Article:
You’re considering an on-call program. Maybe your business is experiencing record absenteeism, and your best employees are burning out when filling gaps. Maybe overtime is an issue. Or maybe you see the benefit of having on-call staff to quickly scale-up and win new business whenever the opportunity arises.
But you are - and should be - skeptical. After all, there’s a bunch of very negative media coverage about on-call programs, and certain types of on-call programs lead to penalties: In California, for example, a poorly designed program can lead to penalties that equate to two hours of wages (even if an employee doesn’t physically show up to work).
Here we’ve gathered four key questions about on-call forces that understandably skeptical employers ask. Anything we should add? Feel free to ask - email@example.com
Why not just use our existing employees?
There are two main issues with using current employees as on-call workers: Employee preferences and costs.
Today, employees are inundated with requests to pick up more work. They get calls from supervisors begging them to cancel their plans (family time isn’t that important, right?) to come back and work another shift because someone called out.
It’s true, your workers often do want extra work - but they want shifts that meet their availability, instead of always being pressured into “taking one for the team” by an already stressed supervisor.
If your supervisors are currently pressuring existing employees to stay longer and pick up shifts on their days off, you’ll find your best, most reliable employees are burning out and quitting. Many employees simply want predictability and stability in their schedules, and imposing extra shifts wreaks havoc on their personal lives. Ask them: “Would you rather keep getting asked to work more shifts, or just keep a standard schedule?” You’ll find most prefer the former.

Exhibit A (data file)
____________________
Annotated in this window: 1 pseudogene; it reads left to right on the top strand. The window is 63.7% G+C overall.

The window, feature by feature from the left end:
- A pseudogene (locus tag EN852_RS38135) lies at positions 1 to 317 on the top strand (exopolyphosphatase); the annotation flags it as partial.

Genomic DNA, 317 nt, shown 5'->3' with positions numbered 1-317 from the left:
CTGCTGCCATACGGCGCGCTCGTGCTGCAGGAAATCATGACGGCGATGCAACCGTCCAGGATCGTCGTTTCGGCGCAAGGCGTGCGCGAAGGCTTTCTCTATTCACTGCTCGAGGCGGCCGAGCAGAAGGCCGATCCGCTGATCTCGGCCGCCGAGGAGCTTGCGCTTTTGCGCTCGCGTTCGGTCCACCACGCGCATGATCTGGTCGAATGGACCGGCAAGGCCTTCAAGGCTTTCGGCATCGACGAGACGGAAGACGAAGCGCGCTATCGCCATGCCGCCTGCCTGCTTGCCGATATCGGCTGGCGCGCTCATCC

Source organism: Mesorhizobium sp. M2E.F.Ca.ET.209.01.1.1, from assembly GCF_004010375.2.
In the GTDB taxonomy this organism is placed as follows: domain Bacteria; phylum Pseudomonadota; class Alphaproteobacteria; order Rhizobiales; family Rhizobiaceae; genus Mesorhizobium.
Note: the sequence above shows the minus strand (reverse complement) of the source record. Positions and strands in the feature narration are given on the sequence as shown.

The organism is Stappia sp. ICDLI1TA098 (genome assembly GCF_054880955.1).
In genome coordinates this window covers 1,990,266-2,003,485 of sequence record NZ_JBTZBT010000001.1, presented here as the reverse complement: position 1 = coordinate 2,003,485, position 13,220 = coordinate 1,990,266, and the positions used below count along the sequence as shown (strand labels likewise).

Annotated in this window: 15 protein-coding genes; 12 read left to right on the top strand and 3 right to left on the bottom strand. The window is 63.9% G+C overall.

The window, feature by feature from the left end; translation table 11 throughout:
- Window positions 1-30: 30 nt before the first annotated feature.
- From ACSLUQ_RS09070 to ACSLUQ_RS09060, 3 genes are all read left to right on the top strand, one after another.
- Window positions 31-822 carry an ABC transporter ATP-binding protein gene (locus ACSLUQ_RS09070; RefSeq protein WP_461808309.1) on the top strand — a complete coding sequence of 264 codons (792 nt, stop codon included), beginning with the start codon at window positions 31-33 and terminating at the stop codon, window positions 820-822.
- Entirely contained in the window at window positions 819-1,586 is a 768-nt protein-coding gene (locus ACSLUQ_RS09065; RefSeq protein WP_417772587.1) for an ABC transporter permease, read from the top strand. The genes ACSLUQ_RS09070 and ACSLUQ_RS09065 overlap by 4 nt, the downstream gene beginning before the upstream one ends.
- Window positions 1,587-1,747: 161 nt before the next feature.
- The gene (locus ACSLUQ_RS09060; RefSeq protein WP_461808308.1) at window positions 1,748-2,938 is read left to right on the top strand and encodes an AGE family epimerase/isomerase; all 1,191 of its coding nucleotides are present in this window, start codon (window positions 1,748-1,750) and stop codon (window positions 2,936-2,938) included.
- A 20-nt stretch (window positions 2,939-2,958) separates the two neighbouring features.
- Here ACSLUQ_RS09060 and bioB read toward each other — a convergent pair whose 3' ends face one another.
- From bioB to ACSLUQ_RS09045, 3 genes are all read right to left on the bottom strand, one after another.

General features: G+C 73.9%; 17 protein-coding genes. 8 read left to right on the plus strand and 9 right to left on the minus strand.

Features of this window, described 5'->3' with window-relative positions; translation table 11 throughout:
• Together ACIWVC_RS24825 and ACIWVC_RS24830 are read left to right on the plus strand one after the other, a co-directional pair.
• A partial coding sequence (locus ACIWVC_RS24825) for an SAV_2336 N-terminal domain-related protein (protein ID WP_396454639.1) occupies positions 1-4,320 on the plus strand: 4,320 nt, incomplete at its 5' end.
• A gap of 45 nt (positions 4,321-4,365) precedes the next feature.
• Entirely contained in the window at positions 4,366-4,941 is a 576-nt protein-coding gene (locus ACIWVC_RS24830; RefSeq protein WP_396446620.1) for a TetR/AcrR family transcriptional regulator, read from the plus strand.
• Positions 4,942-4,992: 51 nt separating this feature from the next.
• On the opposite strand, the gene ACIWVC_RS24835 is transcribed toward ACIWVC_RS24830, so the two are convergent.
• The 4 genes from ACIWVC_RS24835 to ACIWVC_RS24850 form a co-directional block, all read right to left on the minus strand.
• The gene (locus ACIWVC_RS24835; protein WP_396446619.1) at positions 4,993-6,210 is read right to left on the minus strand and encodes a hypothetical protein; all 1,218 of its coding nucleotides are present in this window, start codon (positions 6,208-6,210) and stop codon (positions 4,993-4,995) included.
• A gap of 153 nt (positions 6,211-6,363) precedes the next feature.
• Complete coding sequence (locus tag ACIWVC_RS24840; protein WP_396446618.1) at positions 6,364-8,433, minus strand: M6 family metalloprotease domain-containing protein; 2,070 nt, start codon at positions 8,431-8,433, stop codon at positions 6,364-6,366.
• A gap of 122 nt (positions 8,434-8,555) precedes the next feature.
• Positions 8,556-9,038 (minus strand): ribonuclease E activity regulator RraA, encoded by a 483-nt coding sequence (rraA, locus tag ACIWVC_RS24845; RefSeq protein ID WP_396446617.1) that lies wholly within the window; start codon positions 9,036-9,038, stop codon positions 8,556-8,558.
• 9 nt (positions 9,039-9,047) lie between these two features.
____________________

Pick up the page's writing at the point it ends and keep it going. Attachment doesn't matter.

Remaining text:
The second reason why using current employees as on-call workers is a bad idea is quite simple: This imposes extra costs that hurt your bottom-line. So many shift changes occur in many absence-prone businesses that even part-time employees start getting overtime.
Plus, part-time employees often become benefit-eligible, and business owners wind up paying penalties or unexpected benefit costs.
(Want to calculate the costs of your current system? We’ve built a free calculator here.)
Why not just use temps or 1099 “on-demand” workers?
Temps and 1099 workers are the Wild West of staffing solutions. They are unpredictable, potentially costly, and rarely the ideal or desired solution for your business or your customers. While these types of workers can get the job done in a real pinch, there are a number of considerations to make before you rely too heavily on temps or 1099 workers.
It is important to mention what sets these types of workers apart in the first place: They are, by definition, external to your organization. This means they are initially untrained and likely ill-equipped to truly meet your needs. While they may offer the convenience of being on-demand staff, there is always the risk that they haven’t a clue what they are doing. Plus, you’re relying on some third-party to vet staff who are representing your business to your customers.
That said, if you are truly excited about the power and convenience of on-demand staffing, don’t forget on-call systems can achieve that same level of flexibility internally, with the employees you know and trust.
And for many bigger businesses, it’s not clear that 1099 “on-demand” workers are legal. At best, using these systems veers towards the grey area of the law: For many types of work, there’s no legal justification for workers being employed as independent contractors, so the question is simply whether regulators will take action.
It’s a testament to how challenging today’s labor market is, however, that businesses who’ve never used temps or 1099 contractors are now resorting to using them.
In our humble opinion, on-call delivers all the benefits of temp and on-demand staffing programs, without the downsides.
Why not just hire more employees?
If only it was this simple! Most employers are constantly hiring, so the prospect of just hiring more employees is an “obvious” solution that just doesn’t work.
What about my union?
Even unionized workplaces can benefit from on-call staff. We’ve worked with unions who offer their own members opportunities to pick up work as on-call staff - contacted, of course, in order of seniority.
After all, unions would strongly prefer offering on-call opportunities to their members rather than watching some external non-union temp workers get the gig.
If you’re still not convinced or have additional questions you’d like us to answer, let us convince you! firstname.lastname@example.org